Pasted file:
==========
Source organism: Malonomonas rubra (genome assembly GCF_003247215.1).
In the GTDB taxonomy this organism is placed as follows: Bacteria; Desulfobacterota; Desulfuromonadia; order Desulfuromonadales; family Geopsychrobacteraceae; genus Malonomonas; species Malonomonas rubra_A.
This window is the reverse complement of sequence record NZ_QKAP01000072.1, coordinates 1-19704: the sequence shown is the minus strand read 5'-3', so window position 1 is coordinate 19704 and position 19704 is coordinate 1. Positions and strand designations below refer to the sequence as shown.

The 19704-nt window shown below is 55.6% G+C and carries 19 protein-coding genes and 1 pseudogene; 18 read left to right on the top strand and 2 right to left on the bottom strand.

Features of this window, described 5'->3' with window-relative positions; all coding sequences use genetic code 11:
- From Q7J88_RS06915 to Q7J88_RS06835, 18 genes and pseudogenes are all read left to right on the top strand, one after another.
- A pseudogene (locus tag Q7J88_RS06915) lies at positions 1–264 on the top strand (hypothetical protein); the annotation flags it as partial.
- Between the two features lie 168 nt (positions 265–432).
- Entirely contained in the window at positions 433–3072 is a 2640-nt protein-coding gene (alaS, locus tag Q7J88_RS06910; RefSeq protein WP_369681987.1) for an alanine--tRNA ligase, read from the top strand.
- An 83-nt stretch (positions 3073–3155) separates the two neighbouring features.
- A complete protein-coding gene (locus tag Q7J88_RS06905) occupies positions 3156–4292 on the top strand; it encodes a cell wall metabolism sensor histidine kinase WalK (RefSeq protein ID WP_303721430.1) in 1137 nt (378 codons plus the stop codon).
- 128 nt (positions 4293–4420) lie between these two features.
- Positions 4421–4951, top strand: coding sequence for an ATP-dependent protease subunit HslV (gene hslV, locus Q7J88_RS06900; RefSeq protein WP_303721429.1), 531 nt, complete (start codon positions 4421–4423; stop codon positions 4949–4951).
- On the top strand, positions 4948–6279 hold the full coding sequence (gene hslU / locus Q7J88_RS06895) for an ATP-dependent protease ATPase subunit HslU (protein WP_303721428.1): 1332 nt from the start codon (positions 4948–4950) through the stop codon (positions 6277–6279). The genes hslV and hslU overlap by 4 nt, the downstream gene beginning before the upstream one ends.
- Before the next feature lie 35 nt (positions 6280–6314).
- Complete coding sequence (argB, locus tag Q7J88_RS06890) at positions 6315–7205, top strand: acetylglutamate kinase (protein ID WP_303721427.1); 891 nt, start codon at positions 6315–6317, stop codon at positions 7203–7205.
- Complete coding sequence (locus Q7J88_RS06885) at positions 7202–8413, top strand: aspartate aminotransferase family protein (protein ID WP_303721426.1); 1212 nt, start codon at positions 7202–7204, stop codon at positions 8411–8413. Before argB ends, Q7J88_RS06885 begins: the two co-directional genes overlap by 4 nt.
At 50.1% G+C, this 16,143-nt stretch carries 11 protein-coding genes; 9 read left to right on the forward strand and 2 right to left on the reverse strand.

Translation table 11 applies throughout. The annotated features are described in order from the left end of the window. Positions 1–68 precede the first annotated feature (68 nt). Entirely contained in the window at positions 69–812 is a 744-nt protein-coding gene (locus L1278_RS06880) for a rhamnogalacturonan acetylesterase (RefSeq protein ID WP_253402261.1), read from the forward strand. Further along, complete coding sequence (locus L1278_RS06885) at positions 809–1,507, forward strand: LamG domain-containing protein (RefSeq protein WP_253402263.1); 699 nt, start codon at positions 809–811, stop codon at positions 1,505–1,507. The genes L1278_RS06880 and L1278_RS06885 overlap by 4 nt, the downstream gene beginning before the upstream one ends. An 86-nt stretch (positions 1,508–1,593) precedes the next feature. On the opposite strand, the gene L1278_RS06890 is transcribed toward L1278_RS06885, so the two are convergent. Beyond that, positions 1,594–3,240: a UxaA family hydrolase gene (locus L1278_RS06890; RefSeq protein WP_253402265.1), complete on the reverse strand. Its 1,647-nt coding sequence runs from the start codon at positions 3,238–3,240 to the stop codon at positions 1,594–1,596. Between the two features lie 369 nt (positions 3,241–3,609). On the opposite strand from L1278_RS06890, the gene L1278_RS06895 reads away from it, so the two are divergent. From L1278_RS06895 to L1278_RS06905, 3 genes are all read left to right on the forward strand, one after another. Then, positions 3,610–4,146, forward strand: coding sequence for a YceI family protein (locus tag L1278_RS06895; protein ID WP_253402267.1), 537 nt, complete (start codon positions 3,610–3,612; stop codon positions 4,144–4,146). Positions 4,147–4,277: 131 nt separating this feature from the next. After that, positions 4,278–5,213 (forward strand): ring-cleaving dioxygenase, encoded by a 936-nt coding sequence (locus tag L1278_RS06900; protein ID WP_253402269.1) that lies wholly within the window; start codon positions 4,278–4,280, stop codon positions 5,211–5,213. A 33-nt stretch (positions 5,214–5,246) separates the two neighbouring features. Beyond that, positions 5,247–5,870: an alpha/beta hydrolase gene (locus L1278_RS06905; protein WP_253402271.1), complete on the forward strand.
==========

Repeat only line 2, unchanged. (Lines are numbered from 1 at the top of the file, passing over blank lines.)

In the GTDB taxonomy this organism is placed as follows: Bacteria; Desulfobacterota; Desulfuromonadia; order Desulfuromonadales; family Geopsychrobacteraceae; genus Malonomonas; species Malonomonas rubra_A.